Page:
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Grave of the Fireflies


68. Grave of the Fireflies (1988)





This is my third favorite animated film of all time (so you can expect two more). It's a film from the legendary Isao Takahata, who co-founded Studio Ghibli together with his friend Hayao Miyazaki. While the latter one often likes to make exuberant fantasy films full of unique and visually impressive environments, Takahata stays more down to earth with his stories, while still holding a certain delightful spiritual atmosphere. I love how personal, truthful and emotionally touching Takahata makes his stories. For me and for many others, Grave of the Fireflies is his most resonating film.

This film tells a story about war. For me, a war film can be good for several 'reasons'. It can be sharply insightful in terms of war politics, like for example Dr. Strangelove; it can display the deeper psychology of soldiers and other war subjects in a profound manner, like for example Apocalypse Now or Full Metal Jacket; or it can work extremely well on an emotional level, like Schindler's List. This film contains a little bit of all these qualities, but for me, it's the emotional factor that made me fall in love with it. I'm not a person that easily sheds a tear, but this is one of those films that touched me so deeply that I couldn't withhold myself. It's an extremely powerful film.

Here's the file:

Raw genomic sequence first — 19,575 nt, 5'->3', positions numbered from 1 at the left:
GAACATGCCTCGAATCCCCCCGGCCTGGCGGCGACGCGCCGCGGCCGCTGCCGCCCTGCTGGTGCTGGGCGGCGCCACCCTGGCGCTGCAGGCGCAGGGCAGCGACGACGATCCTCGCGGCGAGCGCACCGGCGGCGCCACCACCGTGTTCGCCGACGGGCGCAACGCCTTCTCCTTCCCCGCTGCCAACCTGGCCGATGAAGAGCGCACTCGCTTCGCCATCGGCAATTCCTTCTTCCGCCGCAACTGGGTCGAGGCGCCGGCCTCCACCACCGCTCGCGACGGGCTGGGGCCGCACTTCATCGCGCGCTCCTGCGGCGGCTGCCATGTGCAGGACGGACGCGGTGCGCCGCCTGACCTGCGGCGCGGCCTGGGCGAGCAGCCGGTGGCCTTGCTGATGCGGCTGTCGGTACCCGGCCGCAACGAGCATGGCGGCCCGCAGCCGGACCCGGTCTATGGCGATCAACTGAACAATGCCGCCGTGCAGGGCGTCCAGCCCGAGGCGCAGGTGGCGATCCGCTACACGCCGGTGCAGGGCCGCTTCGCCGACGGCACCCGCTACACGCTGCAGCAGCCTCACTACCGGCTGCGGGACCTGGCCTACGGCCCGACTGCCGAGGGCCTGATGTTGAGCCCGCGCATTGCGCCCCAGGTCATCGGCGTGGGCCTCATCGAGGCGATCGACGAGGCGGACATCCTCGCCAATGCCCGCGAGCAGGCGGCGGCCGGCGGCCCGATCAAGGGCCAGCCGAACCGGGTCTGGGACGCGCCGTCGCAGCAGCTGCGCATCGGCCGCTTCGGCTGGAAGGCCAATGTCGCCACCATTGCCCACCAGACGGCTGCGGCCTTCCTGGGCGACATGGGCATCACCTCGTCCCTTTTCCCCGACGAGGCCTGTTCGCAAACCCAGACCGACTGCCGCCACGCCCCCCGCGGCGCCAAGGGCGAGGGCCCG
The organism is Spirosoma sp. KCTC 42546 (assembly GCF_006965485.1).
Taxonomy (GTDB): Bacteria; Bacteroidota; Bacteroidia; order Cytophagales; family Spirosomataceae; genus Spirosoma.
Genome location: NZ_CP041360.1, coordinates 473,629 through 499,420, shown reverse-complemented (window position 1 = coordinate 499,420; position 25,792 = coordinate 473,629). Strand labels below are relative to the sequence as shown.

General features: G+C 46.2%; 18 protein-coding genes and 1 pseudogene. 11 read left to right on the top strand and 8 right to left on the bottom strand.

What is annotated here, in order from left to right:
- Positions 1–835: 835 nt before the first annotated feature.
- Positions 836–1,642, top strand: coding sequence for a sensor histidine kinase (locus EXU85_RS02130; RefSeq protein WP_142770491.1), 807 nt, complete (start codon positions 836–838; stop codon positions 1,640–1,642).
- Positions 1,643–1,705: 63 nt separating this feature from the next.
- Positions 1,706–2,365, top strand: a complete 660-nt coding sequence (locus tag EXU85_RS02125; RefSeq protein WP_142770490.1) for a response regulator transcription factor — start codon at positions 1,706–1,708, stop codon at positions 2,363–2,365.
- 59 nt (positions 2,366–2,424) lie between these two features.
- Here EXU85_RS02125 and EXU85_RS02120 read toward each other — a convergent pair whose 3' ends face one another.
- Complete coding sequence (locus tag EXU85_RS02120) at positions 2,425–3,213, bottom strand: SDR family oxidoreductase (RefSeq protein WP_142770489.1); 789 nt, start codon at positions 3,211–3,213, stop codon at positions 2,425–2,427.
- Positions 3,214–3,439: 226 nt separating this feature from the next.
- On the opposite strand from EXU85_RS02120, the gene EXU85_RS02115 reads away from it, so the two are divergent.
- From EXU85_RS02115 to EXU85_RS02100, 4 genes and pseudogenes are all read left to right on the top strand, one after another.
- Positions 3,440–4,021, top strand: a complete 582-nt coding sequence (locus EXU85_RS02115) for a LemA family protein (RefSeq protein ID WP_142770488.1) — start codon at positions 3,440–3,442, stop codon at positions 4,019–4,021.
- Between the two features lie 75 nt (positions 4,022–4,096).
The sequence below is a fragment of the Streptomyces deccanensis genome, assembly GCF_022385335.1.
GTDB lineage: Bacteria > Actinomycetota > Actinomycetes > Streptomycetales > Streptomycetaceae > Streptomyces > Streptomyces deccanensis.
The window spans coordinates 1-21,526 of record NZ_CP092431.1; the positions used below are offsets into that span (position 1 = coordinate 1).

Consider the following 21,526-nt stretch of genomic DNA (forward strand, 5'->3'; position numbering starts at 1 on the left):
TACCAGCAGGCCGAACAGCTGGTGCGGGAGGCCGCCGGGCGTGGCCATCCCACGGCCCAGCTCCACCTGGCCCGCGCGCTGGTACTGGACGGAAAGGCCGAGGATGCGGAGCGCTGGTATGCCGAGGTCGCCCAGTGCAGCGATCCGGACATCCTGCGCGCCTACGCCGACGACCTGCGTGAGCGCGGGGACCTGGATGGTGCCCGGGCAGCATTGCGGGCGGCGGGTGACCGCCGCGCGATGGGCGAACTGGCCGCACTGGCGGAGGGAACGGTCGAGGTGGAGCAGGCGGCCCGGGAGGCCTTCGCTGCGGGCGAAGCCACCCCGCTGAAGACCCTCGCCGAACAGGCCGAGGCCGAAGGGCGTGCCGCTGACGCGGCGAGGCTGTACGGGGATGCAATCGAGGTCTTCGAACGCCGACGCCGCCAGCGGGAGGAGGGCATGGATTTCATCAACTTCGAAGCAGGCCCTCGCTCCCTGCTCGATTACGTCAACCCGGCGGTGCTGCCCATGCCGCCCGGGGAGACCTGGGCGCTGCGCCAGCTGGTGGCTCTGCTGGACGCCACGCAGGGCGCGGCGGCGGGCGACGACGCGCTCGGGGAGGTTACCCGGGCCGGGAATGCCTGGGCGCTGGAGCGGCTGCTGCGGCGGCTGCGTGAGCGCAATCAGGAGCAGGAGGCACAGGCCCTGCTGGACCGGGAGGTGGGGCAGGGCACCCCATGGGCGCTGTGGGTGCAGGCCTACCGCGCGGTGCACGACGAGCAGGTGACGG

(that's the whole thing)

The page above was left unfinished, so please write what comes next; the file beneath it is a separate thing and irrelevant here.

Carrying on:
I'm not the kind of person that condemns every kind of 'macro violence' (in some cases, it's simply inevitable if you want to defend your own people), but that doesn't mean that I can't be touched by a deeply humane story that shows the consequences on a more innocent, microscopic level. It's important to always keep individual suffering in mind when talking war politics. This is one of the best films when it comes to transferring that thought and ideal in an effective and satisfying way.

Grave of the Fireflies is one of the best anti-war films ever made and it uses the medium of animation in a tasteful and emotionally surreal manner that stays with the viewer for a very long time. A fantastic piece of tragically truthful cinema!





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